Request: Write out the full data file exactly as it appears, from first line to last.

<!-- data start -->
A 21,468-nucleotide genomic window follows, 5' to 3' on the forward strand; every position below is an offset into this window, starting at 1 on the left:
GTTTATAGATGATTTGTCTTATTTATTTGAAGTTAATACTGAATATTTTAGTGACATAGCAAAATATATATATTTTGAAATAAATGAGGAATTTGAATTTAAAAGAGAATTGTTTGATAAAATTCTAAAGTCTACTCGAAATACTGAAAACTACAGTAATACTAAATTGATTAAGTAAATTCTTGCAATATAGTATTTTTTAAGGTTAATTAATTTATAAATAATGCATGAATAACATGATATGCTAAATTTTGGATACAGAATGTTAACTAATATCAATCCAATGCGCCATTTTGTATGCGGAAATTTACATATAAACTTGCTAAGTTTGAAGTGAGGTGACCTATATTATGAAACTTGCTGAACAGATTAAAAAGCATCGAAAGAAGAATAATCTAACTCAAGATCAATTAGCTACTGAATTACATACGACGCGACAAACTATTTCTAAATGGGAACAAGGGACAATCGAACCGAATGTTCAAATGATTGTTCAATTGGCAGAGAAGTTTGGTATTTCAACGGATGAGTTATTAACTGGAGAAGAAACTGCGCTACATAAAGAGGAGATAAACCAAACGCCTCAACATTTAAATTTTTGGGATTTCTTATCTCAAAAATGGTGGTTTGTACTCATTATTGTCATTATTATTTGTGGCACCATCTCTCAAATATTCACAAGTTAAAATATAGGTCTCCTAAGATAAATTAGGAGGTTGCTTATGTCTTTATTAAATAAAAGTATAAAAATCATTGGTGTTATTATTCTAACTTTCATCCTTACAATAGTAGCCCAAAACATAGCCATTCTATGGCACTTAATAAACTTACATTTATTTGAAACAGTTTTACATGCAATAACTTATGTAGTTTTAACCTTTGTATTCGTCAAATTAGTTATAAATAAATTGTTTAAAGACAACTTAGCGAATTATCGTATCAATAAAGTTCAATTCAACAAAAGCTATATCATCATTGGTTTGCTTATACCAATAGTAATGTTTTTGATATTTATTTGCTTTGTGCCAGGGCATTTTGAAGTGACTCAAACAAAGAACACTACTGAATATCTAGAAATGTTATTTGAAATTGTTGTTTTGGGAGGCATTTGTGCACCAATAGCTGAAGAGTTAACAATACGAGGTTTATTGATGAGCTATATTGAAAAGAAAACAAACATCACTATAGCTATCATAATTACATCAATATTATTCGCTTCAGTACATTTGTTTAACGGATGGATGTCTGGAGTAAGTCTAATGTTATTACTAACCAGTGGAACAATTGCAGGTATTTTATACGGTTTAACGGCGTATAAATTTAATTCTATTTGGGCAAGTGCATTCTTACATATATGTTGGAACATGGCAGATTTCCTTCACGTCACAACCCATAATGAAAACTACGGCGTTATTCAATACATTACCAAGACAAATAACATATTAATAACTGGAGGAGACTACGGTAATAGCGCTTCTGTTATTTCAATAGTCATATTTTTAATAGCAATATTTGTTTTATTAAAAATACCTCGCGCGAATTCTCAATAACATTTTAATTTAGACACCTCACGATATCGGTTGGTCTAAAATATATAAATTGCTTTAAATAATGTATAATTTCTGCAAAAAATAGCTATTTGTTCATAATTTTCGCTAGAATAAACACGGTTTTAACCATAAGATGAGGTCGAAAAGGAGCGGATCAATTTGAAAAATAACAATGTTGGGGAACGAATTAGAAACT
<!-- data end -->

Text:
A 21,468-nucleotide genomic window follows, 5' to 3' on the forward strand; every position below is an offset into this window, starting at 1 on the left:
GTTTATAGATGATTTGTCTTATTTATTTGAAGTTAATACTGAATATTTTAGTGACATAGCAAAATATATATATTTTGAAATAAATGAGGAATTTGAATTTAAAAGAGAATTGTTTGATAAAATTCTAAAGTCTACTCGAAATACTGAAAACTACAGTAATACTAAATTGATTAAGTAAATTCTTGCAATATAGTATTTTTTAAGGTTAATTAATTTATAAATAATGCATGAATAACATGATATGCTAAATTTTGGATACAGAATGTTAACTAATATCAATCCAATGCGCCATTTTGTATGCGGAAATTTACATATAAACTTGCTAAGTTTGAAGTGAGGTGACCTATATTATGAAACTTGCTGAACAGATTAAAAAGCATCGAAAGAAGAATAATCTAACTCAAGATCAATTAGCTACTGAATTACATACGACGCGACAAACTATTTCTAAATGGGAACAAGGGACAATCGAACCGAATGTTCAAATGATTGTTCAATTGGCAGAGAAGTTTGGTATTTCAACGGATGAGTTATTAACTGGAGAAGAAACTGCGCTACATAAAGAGGAGATAAACCAAACGCCTCAACATTTAAATTTTTGGGATTTCTTATCTCAAAAATGGTGGTTTGTACTCATTATTGTCATTATTATTTGTGGCACCATCTCTCAAATATTCACAAGTTAAAATATAGGTCTCCTAAGATAAATTAGGAGGTTGCTTATGTCTTTATTAAATAAAAGTATAAAAATCATTGGTGTTATTATTCTAACTTTCATCCTTACAATAGTAGCCCAAAACATAGCCATTCTATGGCACTTAATAAACTTACATTTATTTGAAACAGTTTTACATGCAATAACTTATGTAGTTTTAACCTTTGTATTCGTCAAATTAGTTATAAATAAATTGTTTAAAGACAACTTAGCGAATTATCGTATCAATAAAGTTCAATTCAACAAAAGCTATATCATCATTGGTTTGCTTATACCAATAGTAATGTTTTTGATATTTATTTGCTTTGTGCCAGGGCATTTTGAAGTGACTCAAACAAAGAACACTACTGAATATCTAGAAATGTTATTTGAAATTGTTGTTTTGGGAGGCATTTGTGCACCAATAGCTGAAGAGTTAACAATACGAGGTTTATTGATGAGCTATATTGAAAAGAAAACAAACATCACTATAGCTATCATAATTACATCAATATTATTCGCTTCAGTACATTTGTTTAACGGATGGATGTCTGGAGTAAGTCTAATGTTATTACTAACCAGTGGAACAATTGCAGGTATTTTATACGGTTTAACGGCGTATAAATTTAATTCTATTTGGGCAAGTGCATTCTTACATATATGTTGGAACATGGCAGATTTCCTTCACGTCACAACCCATAATGAAAACTACGGCGTTATTCAATACATTACCAAGACAAATAACATATTAATAACTGGAGGAGACTACGGTAATAGCGCTTCTGTTATTTCAATAGTCATATTTTTAATAGCAATATTTGTTTTATTAAAAATACCTCGCGCGAATTCTCAATAACATTTTAATTTAGACACCTCACGATATCGGTTGGTCTAAAATATATAAATTGCTTTAAATAATGTATAATTTCTGCAAAAAATAGCTATTTGTTCATAATTTTCGCTAGAATAAACACGGTTTTAACCATAAGATGAGGTCGAAAAGGAGCGGATCAATTTGAAAAATAACAATGTTGGGGAACGAATTAGAAACT